Python Approaches to Find the Lowest Common Ancestor in a Binary Tree Using Parent Pointers

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πŸ’‘ Problem Formulation: In binary trees, the Lowest Common Ancestor (LCA) of two nodes v and w is the lowest (i.e., deepest) node that has both v and w as descendants. A particular challenge arises when each node has a pointer to its parent. Our task is to identify the LCA with this additional data structure, given nodes v and w. We aim for efficiency and a clean, understandable solution. For example, given nodes v and w in a tree structure, we want our program to return the node that is their lowest common ancestor.

Method 1: Using a HashSet to Track Ancestors

This first method involves tracking the ancestors of one node using a HashSet, then traversing the tree upwards from the second node until we encounter a node already in the HashSet. The first common node is the LCA. The function specification would simply require two nodes as arguments and return their LCA.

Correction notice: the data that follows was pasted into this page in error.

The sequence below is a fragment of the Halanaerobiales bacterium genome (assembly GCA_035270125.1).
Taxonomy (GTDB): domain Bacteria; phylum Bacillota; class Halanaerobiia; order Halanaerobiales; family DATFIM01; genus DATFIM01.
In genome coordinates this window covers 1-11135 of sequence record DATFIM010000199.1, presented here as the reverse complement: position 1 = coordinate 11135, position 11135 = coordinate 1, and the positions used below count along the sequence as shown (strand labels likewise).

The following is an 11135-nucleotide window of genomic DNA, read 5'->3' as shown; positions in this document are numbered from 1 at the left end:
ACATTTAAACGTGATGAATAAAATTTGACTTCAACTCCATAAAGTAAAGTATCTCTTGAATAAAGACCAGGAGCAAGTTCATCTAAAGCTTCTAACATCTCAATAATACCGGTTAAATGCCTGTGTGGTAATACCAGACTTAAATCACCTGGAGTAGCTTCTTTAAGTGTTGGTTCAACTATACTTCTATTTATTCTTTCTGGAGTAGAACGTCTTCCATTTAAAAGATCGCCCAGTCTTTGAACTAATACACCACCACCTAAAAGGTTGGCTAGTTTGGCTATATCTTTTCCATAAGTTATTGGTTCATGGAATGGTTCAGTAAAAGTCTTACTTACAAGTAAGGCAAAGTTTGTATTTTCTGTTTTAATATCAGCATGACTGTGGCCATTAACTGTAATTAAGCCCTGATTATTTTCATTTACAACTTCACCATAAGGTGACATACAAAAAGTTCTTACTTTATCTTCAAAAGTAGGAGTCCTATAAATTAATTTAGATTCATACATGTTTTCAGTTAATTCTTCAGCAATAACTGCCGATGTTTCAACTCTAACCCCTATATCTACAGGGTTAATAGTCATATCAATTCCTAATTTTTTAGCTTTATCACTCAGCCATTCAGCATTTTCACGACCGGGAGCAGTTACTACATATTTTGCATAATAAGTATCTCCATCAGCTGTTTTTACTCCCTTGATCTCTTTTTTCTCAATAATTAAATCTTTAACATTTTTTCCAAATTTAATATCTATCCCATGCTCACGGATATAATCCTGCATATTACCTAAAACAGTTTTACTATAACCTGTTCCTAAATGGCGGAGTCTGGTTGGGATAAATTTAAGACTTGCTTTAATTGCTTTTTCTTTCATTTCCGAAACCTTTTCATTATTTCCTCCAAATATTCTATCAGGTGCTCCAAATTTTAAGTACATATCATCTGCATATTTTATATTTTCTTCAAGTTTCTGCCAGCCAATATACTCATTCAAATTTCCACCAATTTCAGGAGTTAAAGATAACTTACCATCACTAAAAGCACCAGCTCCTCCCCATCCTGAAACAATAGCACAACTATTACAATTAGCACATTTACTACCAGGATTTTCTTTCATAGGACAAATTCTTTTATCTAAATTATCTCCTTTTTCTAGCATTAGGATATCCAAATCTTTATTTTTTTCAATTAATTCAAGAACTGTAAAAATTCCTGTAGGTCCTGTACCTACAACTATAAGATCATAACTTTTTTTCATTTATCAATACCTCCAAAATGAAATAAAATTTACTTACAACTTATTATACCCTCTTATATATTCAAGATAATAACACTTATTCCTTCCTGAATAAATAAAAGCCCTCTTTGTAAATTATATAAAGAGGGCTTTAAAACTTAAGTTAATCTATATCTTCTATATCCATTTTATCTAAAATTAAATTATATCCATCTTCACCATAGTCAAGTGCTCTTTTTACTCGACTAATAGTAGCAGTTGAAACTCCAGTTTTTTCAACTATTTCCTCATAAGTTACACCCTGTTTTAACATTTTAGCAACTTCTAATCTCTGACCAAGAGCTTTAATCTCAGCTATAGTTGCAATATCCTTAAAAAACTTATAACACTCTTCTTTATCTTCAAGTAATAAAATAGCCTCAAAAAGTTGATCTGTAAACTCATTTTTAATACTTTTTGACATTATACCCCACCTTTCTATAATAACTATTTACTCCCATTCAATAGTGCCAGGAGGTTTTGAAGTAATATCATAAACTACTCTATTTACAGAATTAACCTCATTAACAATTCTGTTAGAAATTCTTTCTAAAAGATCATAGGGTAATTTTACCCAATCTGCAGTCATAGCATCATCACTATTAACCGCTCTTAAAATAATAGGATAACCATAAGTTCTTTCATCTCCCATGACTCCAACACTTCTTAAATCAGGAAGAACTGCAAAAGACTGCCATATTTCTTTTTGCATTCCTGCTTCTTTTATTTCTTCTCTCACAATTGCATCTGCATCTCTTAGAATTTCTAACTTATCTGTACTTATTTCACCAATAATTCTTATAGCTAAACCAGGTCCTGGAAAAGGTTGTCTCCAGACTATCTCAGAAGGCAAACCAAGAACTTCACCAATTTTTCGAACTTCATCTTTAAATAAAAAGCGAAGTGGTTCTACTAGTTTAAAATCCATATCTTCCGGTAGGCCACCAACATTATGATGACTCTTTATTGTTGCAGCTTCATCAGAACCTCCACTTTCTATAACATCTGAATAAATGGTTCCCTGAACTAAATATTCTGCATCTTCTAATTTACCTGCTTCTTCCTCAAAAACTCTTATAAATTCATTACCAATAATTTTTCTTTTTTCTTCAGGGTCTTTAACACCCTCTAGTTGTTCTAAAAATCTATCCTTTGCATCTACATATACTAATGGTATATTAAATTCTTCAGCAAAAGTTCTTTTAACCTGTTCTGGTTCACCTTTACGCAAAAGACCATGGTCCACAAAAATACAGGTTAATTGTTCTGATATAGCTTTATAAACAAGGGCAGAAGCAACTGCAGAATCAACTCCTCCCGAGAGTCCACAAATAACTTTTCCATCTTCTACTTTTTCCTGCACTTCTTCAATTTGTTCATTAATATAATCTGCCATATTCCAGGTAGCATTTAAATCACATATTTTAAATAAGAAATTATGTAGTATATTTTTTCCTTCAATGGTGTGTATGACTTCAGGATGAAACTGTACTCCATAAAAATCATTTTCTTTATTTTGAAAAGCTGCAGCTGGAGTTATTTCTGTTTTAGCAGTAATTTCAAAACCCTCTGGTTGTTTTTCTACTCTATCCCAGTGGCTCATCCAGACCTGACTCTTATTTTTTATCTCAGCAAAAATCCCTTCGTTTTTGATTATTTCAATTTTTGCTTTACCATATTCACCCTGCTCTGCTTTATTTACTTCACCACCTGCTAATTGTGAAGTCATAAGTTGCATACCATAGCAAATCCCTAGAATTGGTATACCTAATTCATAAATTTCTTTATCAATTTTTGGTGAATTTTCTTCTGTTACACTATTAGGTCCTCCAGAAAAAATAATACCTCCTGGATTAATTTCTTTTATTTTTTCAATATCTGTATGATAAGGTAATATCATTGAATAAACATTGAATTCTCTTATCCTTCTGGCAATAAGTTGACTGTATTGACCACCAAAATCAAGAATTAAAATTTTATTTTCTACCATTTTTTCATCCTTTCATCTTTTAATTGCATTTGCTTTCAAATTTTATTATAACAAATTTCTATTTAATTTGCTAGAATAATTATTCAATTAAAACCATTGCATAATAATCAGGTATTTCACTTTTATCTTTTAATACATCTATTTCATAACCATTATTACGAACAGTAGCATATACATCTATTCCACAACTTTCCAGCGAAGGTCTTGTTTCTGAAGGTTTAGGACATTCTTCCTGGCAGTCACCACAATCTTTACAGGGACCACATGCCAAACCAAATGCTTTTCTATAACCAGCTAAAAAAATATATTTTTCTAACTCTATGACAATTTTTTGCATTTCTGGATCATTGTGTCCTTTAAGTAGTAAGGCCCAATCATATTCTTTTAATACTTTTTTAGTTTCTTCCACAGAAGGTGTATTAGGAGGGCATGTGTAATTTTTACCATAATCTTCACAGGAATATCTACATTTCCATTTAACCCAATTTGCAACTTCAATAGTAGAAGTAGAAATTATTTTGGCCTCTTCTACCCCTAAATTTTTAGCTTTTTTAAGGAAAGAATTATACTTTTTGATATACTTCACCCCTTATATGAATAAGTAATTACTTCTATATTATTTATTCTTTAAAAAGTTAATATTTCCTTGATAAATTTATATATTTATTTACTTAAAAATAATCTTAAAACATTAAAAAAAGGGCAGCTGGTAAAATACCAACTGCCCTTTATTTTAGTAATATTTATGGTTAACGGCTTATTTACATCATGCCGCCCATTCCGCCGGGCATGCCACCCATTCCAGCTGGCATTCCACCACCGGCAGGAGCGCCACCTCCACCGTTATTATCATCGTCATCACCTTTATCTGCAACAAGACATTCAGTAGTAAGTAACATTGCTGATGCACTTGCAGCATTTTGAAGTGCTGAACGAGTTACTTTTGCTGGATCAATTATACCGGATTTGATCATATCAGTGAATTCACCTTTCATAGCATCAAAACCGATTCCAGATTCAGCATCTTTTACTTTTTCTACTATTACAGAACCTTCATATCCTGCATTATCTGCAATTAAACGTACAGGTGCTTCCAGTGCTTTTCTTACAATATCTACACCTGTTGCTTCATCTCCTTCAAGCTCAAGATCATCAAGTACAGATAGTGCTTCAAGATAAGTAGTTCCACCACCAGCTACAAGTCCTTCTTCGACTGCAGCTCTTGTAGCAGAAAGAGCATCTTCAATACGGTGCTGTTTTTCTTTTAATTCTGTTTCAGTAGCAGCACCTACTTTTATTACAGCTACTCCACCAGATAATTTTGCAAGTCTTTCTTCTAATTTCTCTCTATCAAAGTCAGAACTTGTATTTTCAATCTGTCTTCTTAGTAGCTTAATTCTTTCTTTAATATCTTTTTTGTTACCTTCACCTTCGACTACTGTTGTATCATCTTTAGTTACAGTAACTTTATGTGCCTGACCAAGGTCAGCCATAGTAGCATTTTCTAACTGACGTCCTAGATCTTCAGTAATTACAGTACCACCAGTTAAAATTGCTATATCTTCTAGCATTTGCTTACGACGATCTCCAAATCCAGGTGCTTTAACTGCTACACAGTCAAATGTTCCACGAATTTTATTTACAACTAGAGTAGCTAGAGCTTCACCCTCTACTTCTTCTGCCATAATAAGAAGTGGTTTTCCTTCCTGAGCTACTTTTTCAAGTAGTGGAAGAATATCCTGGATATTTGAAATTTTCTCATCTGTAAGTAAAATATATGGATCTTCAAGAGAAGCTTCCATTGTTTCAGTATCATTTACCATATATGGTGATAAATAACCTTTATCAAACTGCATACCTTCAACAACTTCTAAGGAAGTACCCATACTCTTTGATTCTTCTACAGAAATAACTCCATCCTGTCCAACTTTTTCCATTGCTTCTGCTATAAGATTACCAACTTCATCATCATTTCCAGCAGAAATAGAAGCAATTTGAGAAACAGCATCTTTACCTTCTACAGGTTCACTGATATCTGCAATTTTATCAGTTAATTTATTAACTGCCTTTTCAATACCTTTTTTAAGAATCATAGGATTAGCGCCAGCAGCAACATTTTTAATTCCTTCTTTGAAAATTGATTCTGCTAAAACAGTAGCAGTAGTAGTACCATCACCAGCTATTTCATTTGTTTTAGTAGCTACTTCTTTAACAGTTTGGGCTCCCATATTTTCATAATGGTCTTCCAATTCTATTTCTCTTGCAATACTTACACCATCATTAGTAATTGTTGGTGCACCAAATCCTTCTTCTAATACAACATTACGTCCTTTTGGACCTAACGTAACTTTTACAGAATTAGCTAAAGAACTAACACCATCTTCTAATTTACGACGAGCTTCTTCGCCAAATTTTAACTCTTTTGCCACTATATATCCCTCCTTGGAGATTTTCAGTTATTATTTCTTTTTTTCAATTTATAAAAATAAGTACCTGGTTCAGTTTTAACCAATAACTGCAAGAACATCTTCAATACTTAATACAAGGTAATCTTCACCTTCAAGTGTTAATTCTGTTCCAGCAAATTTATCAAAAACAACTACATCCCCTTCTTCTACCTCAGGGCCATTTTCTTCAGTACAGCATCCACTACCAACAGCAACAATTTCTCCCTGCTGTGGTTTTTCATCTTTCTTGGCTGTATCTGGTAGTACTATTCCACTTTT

Here’s an example:

class Node:
    def __init__(self, key, parent=None):
        self.key = key
        self.parent = parent

def find_LCA(node1, node2):
    ancestors = set()
    while node1:
        ancestors.add(node1)
        node1 = node1.parent
    while node2 and node2 not in ancestors:
        node2 = node2.parent
    return node2

# Assume we have a binary tree and nodes n1 and n2
n1 = Node(1)
n2 = Node(2, n1)  # n2's parent is n1
lca = find_LCA(n2, n1)
print(f"The LCA of n1 and n2 is: {lca.key}")

The output of this code snippet:

The LCA of n1 and n2 is: 1

This code snippet defines a simple class Node with a key and a parent. The function find_LCA creates an ancestor set and iterates through the parents of the first and second node until it finds the common ancestor. It is a straightforward way to find the LCA with a time complexity of O(h), where h is the height of the tree.